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E-Verify Digital ID Calls For “Non-Photographic Technology” To Prove ID, Creates a Kill Switch For Employment Eligibility, Critics Say

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Opponents of a new immigration bill, just passed by the US House of Representatives, say that it is a harmful piece of legislation that represents “a Trojan Horse” to, eventually, enable the E-Verify ID system to take strong root.

Rather than focus to criminalize the hiring of illegal immigrants, the E-Verify system, meanwhile, lets employers confirm the eligibility of employees to work in the United States through a digital ID system.

Introduced in the House this month, the Secure the Border Act of 2023 is there to address issues such as immigration and border security and contains limits to asylum eligibility.

These limits apply to non-US nationals who are considered aliens under federal law, and the difference in returning these people to where they came from – whether that’s their own country or another – is that previously, the US authorities could only do this if they had a prior agreement with the last previous country in the chain.

Now, this should be “automatic,” the bill states, with people ineligible for asylum simply sent back to either their own country, or that where they enjoyed their last lawful residence.

The bill is the work of Republicans who overwhelmingly support it, as another way to secure the US border.

But critics say, the effort here will take away some of the power that the executive branch has over immigration policy, and some of the ways state attorney-generals have to bring the federal government to court if the White House, for example, refuses to detain illegals, or deny asylum to known criminals.

While this might sound like a logical goal legislators want to achieve, those looking deeper into the bill say they have discovered its serious flaws: namely, making the E-Verify system mandatory across the US. And this is a federal surveillance scheme that is set up to make sure a person is eligible to seek employment in the US.

Not so fast – critics say illegal aliens, but also Americans, being forced to meet E-Verify requirements is actually a danger to “basic American freedom and property rights.”

The argument of the government in this way being given more “ammo” to create a “social credit score” is prominent, solely from the angle of the E-Verify being given a greater role at present time.

The problem with E-Verify, its proponents say, is that it has so far been a matter of choice – in all but nine US states, employers could decide to either use it or ignore it.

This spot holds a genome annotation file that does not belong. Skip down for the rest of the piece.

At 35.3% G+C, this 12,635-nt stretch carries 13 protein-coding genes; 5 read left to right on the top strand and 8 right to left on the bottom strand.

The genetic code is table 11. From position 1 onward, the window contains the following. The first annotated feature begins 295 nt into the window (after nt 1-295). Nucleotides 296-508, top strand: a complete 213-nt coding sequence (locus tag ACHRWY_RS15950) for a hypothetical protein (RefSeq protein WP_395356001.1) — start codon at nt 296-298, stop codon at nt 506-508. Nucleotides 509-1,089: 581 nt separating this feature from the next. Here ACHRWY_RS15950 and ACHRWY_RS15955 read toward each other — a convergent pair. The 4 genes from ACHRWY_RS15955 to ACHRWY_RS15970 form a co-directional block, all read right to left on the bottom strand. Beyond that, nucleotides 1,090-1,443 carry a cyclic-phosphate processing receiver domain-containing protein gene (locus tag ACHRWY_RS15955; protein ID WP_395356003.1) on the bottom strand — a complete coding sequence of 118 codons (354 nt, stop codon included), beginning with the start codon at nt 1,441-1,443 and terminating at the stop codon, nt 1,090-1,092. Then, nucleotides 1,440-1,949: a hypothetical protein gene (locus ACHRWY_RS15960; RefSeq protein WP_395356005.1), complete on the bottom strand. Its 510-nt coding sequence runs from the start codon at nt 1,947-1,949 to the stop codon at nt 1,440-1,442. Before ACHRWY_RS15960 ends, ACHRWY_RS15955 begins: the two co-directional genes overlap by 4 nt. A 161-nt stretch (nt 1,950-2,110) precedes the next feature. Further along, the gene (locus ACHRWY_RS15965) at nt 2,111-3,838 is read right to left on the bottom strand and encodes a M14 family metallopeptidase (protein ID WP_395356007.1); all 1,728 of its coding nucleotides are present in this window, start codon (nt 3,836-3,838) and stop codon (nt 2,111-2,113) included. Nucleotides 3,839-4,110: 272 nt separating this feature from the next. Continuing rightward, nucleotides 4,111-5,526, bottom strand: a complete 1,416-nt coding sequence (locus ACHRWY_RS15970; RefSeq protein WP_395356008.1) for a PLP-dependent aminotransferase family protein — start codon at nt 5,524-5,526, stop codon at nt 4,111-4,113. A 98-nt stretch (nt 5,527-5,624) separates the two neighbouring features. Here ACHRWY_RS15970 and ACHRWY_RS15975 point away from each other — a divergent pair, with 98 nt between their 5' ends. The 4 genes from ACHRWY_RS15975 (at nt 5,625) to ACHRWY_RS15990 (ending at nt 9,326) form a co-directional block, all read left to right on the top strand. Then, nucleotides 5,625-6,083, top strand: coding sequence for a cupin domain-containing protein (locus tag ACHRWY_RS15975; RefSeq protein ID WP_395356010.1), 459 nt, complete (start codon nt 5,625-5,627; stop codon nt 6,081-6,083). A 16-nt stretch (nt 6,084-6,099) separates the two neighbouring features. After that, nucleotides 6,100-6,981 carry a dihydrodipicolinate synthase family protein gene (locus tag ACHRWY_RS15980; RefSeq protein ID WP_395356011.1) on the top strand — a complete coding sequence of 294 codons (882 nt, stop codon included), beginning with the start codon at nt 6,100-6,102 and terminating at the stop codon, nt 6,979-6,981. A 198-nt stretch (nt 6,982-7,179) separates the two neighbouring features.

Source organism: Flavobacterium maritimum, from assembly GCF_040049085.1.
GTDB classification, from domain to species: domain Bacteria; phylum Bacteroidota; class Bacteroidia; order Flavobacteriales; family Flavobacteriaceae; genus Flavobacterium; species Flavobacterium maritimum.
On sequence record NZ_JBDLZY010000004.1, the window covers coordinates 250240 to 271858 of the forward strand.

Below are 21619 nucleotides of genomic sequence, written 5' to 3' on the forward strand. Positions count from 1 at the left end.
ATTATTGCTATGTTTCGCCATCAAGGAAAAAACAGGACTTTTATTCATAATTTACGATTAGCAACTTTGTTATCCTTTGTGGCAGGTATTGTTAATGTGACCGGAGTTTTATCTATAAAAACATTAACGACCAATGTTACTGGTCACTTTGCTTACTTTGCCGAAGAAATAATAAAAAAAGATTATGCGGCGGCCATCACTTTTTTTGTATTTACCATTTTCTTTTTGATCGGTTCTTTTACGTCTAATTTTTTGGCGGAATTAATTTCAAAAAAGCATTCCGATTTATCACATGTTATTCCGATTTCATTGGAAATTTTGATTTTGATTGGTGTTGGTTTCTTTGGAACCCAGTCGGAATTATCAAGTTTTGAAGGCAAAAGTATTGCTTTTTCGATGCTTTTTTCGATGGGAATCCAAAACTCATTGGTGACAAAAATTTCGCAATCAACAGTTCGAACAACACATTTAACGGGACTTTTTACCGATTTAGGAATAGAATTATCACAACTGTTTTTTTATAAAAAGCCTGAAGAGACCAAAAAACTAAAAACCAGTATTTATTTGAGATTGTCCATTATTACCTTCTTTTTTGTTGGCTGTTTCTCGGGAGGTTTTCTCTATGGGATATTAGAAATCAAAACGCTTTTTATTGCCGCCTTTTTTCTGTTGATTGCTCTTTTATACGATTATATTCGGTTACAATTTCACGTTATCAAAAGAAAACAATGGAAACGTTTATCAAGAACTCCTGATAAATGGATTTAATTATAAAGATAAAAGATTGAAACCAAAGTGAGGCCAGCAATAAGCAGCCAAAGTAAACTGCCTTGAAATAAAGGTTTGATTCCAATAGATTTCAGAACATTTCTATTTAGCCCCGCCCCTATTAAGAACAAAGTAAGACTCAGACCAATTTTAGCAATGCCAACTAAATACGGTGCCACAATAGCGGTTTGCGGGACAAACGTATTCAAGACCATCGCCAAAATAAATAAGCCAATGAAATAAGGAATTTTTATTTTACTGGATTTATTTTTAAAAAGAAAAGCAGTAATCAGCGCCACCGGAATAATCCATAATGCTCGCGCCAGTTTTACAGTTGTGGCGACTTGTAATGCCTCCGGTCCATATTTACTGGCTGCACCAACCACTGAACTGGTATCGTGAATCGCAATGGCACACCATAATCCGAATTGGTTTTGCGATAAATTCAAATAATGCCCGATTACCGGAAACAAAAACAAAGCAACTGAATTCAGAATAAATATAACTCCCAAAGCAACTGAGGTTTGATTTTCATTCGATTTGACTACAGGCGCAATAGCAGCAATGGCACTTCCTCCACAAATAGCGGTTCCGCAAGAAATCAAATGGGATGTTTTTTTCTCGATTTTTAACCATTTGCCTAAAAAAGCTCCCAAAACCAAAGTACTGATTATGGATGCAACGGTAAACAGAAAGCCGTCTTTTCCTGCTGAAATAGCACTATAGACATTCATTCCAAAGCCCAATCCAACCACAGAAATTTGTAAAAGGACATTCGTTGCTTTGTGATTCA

And now, the Secure the Border Act might change all that. It makes it mandatory for all employers to use the system, get rid of state rules clashing with it, and in that way, opponents say, weakens state authority.

Those focusing on the E-Verify portion of it all are saying that while now it will be used “against” immigrants – tomorrow, it might become “one more tool” in introducing a social credit score system in the US, as Republican Congressman Thomas Massie has put it.

There’s a link made to enforcing federal vaccine mandates as well – by way of making it a condition for employment. Massie’s political “mentor” Ron Paul has been a vocal critic of E-Verify for a long time, arguing that it could be used to achieve goals other than bringing some order into the immigration chaos in the US.

“This could include those accused of failing to pay their fair share in taxes, those who homeschool or do not vaccinate their children, or those who own firearms,” Paul wrote in 2018.

But many conservatives/Republicans don’t see it the same way. Not only this recent House bill proposal, but a bill in Florida also seeks to get some employers to use the E-Verify system.

On May 10, the Florida legislature “passed Senate Bill 1718 (SB 1718) which requires private employers with 25 or more employees and public employers to use E-Verify for verifying the employment eligibility of new employees starting July 1, 2023″ – and Governor Ron DeSantis was happy to sign it.

“This is just chaos,” DeSantis said during a bill-signing event in Jacksonville. “We are supposed to be the world’s leading superpower, and yet we can’t even maintain control of our own southern border. The Mexican drug cartels have more to say about what goes on at the southern border than our own US government does.”

In a tweet, Congressman Massie said that the “national E-verify bill contains vague references to two pilot programs of non-photographic technology you must use to prove your identity to DHS in order to get a job.”

Massie questioned it further: “What is it? Fingerprints? DNA? Retina? Why not just say it in the bill? Is E-Verify actually Patriot Act 2.0?”

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